Small home repairs can have a big impact on safety
IIf it’s not broken, maybe you should fix it anyway.
This is the message consumer advocates and insurance experts want you to hear about the hidden dangers in your home. Too often, they say, people put off relatively inexpensive repairs or improvements that could prevent major damage, injury or even death. While you can’t eliminate every potential hazard, some small moves can have a huge impact on your home security.
The following patches usually cost $200 or less.
Reduce your fire risk
Fires cause thousands of deaths and billions of dollars in property damage in the United States each year, according to the National Fire Protection Association, a nonprofit organization dedicated to eliminating fire-related losses. Climate change has also increased the risk of wildfires in many places.
Especially in areas prone to wildfires, you can reduce the chances of a wandering ember igniting your home by installing a screen over vents and other openings, says Amy Bach, executive director of the consumer advocacy group United Policyholders insurance. Clear gutters and the area under decks of fallen leaves and other combustible materials and create a “defensible space” by moving landscaping and other flammable objects at least 5 feet from your foundation. If you have a fence that attaches to your house, the last 5 feet should be metal rather than wood, Bach recommends.
“You shouldn’t have wooden fences attached to your house at any time because they can act as a wick,” Bach says.
A roll of 1/8-inch galvanized mesh costs about $30 at home improvement stores, while metal fence panels cost about $100 to $200 each.
Inside your home, install and regularly test smoke and carbon monoxide alarms. Prices vary depending on features, but a three-pack of combo alarms often costs between $50 and $100. You should have a fire extinguisher in the kitchen (expect to spend around $50), but don’t store it under the sink where it could be damaged by water leaks, says Ashita Kapoor, associate director of security products for Consumer Reports, a non-profit organization. product testing organization. Instead, place the fire extinguisher near the stove, but not so close that you cannot reach it in the event of a fire.
Also clean your dryer’s filter and vents; lint buildup can cause fires. Vent cleaning kits cost around $30.
Watch for fall threats
Falls are a leading cause of injuries treated in emergency rooms, according to the Agency for Healthcare Research and Quality. To reduce your risk of falling, install non-slip mats in showers and tubs. Elsewhere, secure or eliminate loose rugs and other tripping hazards. Practice good safety habits, such as wiping up spills immediately, closing the dishwasher door (it’s a tripping hazard), and using a sturdy stepladder rather than a chair to reach anything stored high up.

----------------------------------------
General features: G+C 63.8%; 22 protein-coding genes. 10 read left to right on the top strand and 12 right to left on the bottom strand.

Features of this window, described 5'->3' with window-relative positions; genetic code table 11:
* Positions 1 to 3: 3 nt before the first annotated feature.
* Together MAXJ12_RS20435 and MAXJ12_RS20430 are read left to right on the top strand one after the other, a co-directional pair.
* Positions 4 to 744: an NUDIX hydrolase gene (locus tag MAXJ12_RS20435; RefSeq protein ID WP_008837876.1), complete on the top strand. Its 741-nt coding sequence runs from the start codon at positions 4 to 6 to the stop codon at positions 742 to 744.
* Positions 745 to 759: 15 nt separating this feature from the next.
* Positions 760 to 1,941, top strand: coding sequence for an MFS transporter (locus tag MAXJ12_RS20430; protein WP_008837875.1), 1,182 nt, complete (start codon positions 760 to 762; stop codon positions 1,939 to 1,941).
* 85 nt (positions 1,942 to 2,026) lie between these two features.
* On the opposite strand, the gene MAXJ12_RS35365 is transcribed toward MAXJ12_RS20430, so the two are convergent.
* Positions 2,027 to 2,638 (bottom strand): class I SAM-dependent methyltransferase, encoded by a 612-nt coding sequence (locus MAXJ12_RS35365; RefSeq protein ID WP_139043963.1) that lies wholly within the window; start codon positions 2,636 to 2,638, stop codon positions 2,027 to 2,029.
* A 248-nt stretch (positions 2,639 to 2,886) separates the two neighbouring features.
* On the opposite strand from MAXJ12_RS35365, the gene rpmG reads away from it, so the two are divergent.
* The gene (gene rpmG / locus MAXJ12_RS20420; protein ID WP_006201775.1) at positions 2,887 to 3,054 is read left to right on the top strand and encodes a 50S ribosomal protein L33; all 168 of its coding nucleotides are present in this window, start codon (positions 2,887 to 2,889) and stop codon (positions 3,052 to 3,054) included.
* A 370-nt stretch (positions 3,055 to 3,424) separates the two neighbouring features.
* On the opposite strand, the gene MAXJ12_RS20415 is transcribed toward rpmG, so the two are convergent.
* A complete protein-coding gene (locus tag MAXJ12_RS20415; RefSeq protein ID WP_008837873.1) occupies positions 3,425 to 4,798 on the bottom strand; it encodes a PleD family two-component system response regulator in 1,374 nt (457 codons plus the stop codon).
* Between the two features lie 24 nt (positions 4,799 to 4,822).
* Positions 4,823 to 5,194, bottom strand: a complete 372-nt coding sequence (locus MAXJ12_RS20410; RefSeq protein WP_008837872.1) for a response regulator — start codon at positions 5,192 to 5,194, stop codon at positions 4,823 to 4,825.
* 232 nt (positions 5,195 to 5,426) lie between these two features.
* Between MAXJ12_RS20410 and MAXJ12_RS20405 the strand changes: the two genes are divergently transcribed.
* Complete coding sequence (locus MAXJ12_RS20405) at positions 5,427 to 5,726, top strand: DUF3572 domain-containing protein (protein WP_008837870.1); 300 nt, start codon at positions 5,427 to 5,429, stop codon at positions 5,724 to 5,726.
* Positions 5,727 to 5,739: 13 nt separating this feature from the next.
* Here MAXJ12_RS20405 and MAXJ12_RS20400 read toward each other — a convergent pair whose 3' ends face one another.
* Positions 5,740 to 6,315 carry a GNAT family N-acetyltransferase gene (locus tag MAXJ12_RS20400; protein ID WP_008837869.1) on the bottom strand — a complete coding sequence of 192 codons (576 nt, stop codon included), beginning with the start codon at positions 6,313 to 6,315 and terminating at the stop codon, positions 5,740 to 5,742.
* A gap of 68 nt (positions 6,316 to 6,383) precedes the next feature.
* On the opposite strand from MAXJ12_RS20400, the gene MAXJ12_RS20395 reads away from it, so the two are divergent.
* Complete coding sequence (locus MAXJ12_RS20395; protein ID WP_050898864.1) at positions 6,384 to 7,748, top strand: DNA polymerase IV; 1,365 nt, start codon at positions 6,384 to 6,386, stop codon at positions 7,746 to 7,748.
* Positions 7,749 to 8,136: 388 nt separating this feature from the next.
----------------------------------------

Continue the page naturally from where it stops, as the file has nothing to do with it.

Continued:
Dangerous too: the things that fall on us. “Tipover” incidents — where heavy furniture, televisions or appliances fall on people — resulted in an estimated annual average of 22,500 injuries treated in emergency rooms from 2018 to 2020, according to Consumer Product Safety. Commission. From 2000 to 2020, 581 people would have been killed, 81% were under 18 years old. Anchors to prevent overturning usually only cost a few dollars and connect the heavy piece to a stud in the wall with a strap or tie-wrap. If you’re a renter and aren’t supposed to punch holes in the wall, talk to your property manager about your safety concerns, especially if you have young children.
Address other hazards around the house
Another small but useful purchase recommended by Kapoor: thermometers for your fridge and freezer. Foods that aren’t kept at the correct temperature — 37 degrees Fahrenheit for the fridge, 0 degrees for the freezer — can spoil faster and lead to food poisoning. Thermometers don’t have to be expensive: a two-pack can cost less than $6.
Consider placing water sensors, which often cost around $50 each, near washing machines, water heaters and other potential leak sites. Some sensors can detect temperature drops and warn you of frozen pipes. The savings could be significant: According to the Insurance Information Institute, insurance claims for water and frost damage average around $11,000.
Finally, get into the habit of fixing small problems before they become big ones. For example, a glass shower door that no longer closes properly or has been nicked or scratched can suddenly break and injure someone, Kapoor notes. In fact, a Consumer Reports analysis of SaferProducts.gov, the Consumer Product Safety Commission’s public database, found hundreds of injuries related to shower and tub doors; numerous reports said the doors had “exploded” without warning. Replacing a glass door typically costs around $200, Kapoor says.
“Be a little more proactive rather than reactive,” Kapoor says. “We shouldn’t wait for something to explode on us.”
This article was written by NerdWallet and was originally published by The Associated Press.
More from NerdWallet
The views and opinions expressed herein are the views and opinions of the author and do not necessarily reflect those of Nasdaq, Inc.